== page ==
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Gale Knocks Over Chimneys, Rips University Hall Roof

High Wind on the Day After Christmas Causes Unusual Damage


"It blew the roof off University Hall all right, all right," chuckled the Maintenance Department man as he wandered about the seats of the great yesterday afternoon. "Boy, the old roof floated off like a new hat on a windy day."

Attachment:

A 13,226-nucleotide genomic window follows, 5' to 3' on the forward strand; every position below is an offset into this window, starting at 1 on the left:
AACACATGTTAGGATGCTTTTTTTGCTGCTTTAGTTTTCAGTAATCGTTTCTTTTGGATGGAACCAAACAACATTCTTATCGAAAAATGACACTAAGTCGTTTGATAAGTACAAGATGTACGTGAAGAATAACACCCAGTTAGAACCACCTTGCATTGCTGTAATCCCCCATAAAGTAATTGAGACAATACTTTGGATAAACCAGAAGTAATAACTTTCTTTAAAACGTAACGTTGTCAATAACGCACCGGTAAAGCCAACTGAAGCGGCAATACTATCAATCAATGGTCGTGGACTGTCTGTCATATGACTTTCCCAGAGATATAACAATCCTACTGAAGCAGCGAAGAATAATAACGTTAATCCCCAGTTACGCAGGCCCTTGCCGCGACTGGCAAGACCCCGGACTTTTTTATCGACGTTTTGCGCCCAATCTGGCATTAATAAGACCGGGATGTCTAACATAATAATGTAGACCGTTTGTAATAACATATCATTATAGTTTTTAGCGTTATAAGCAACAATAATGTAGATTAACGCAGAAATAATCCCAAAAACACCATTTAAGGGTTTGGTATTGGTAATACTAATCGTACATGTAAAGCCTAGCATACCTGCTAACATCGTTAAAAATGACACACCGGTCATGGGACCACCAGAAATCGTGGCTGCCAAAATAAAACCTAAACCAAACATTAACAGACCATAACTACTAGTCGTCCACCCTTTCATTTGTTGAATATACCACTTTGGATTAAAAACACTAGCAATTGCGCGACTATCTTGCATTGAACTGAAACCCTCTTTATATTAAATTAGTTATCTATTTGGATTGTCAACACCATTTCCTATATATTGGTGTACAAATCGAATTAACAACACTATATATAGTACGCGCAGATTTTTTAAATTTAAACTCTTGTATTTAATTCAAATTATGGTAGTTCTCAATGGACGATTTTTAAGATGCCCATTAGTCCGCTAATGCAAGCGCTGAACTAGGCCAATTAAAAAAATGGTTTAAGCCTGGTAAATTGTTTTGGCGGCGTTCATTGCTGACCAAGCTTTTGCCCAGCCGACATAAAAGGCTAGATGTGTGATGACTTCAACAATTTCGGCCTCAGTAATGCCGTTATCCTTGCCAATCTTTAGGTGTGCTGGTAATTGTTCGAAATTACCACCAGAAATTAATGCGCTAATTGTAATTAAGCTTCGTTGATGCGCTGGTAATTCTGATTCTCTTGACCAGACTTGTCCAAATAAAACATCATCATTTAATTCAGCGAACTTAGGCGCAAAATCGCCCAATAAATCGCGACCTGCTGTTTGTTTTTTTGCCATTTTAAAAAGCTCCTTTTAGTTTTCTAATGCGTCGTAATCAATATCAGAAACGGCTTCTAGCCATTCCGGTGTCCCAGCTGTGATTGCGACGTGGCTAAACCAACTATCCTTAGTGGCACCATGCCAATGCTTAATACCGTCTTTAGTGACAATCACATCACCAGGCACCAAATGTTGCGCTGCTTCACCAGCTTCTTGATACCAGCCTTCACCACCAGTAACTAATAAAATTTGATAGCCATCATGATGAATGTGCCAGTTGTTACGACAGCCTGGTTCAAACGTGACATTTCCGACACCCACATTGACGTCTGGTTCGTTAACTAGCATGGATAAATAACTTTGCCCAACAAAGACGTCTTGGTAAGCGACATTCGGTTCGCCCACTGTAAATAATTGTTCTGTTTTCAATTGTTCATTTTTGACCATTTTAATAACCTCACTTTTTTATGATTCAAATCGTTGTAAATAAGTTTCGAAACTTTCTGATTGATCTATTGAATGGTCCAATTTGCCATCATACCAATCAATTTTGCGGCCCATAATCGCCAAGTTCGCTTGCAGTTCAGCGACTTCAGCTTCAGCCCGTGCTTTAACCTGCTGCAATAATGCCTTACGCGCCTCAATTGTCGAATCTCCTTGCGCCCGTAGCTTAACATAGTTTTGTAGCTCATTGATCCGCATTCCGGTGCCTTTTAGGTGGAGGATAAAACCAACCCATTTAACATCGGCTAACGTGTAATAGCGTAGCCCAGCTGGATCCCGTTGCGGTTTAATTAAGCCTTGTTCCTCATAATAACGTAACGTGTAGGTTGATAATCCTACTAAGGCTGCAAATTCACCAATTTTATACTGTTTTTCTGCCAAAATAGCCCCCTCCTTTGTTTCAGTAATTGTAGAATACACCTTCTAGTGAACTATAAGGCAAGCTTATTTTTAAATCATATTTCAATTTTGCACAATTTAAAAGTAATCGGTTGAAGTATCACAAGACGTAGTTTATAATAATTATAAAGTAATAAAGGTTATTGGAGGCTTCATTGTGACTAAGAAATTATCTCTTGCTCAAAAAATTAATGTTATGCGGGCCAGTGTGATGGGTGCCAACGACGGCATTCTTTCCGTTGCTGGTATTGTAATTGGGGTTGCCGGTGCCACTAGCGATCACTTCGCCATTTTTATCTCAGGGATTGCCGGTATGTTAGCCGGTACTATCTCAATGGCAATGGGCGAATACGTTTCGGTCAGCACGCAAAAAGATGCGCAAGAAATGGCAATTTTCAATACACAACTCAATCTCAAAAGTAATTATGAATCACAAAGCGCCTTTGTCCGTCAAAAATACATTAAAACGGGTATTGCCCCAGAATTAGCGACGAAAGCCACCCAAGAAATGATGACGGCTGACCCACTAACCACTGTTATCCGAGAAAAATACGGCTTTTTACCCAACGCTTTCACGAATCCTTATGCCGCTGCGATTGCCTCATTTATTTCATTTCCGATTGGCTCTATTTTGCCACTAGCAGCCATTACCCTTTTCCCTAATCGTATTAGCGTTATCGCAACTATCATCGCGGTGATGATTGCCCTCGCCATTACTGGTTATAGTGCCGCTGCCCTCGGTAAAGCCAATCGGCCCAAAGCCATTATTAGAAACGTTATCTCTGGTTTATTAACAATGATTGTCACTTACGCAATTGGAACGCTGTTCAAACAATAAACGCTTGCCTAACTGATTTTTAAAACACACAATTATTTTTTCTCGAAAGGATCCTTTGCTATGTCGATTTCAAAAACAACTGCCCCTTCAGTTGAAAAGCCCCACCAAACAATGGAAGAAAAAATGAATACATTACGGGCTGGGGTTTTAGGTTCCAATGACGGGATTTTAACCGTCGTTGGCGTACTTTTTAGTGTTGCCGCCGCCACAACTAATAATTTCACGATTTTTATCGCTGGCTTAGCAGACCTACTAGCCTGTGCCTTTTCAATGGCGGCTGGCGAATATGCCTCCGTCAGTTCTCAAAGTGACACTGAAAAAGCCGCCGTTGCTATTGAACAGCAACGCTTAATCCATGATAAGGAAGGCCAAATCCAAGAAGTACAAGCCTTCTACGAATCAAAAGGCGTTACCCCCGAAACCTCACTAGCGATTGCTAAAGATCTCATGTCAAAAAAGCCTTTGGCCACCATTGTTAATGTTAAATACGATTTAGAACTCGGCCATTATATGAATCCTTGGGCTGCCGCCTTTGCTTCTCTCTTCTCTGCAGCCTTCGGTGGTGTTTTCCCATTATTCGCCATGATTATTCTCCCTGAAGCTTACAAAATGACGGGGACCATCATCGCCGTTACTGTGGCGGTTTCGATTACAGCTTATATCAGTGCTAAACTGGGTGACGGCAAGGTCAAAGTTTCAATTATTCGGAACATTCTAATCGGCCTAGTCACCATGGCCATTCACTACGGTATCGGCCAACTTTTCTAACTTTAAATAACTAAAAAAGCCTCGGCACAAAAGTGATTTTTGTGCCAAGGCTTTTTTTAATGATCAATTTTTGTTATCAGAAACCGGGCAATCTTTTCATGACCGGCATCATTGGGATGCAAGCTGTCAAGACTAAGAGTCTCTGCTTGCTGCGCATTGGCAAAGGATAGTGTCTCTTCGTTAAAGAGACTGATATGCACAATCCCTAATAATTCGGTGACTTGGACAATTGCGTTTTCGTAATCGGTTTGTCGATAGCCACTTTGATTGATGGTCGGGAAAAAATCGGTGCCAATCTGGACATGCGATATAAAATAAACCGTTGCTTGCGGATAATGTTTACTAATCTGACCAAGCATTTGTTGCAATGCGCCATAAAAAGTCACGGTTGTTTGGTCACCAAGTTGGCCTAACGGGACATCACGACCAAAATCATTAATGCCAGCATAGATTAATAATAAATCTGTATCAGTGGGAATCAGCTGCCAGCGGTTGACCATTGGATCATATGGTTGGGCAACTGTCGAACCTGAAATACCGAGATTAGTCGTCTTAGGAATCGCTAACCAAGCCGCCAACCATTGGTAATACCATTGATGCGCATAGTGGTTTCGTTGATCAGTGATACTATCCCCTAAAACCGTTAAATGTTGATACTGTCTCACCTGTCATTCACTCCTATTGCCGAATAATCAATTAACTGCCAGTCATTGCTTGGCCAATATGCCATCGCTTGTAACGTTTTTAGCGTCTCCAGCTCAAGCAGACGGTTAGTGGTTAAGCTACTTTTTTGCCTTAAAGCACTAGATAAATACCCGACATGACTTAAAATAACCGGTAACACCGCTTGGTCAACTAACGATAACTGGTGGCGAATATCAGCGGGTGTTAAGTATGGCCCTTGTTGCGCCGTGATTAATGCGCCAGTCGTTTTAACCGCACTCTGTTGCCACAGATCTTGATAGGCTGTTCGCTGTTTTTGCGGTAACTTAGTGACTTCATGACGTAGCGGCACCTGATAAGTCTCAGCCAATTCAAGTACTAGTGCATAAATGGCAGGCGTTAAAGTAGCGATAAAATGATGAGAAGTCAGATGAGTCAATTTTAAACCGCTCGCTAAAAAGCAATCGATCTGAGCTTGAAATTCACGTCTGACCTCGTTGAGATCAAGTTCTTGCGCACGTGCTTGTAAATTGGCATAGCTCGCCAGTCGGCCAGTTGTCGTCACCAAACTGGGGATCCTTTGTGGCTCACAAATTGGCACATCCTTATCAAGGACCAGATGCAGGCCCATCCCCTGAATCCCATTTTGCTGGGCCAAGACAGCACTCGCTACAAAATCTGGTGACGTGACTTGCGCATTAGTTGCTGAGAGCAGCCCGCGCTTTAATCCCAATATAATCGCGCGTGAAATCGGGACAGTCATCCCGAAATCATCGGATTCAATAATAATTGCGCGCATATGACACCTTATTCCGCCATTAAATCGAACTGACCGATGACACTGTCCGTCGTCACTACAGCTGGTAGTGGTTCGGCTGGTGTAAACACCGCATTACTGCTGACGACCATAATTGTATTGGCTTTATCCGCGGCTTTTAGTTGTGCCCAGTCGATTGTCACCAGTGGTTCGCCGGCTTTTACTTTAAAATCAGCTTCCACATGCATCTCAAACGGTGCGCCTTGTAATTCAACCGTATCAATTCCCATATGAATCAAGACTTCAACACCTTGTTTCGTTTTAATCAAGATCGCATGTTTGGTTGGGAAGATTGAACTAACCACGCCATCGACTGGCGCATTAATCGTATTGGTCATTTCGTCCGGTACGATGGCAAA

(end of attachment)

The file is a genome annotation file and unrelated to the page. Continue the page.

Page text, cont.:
The stout Maintainer was referring to the gale which whistled over Cambridge on the evening of Wednesday, December 26, and blew over two eight-foot chimneys on Holyoke House and ripped off numerous skylights on other buildings. The chimneys are now being rebuilt and the roof over the Cambridge Trust Company, struck by one of them as it toppled over, is having half a dozen new rafters put in. The piece of tin, about ten feet square, which was scaled from the top of University Hall is part of a temporary roof installed immediately after the war of 1812. Action to replace it with a somewhat more permanent protection for the learned pates underneath, although delayed for 122 years, has not been forgotten, and present officials hope to finish the work of their Puritan predecessors.

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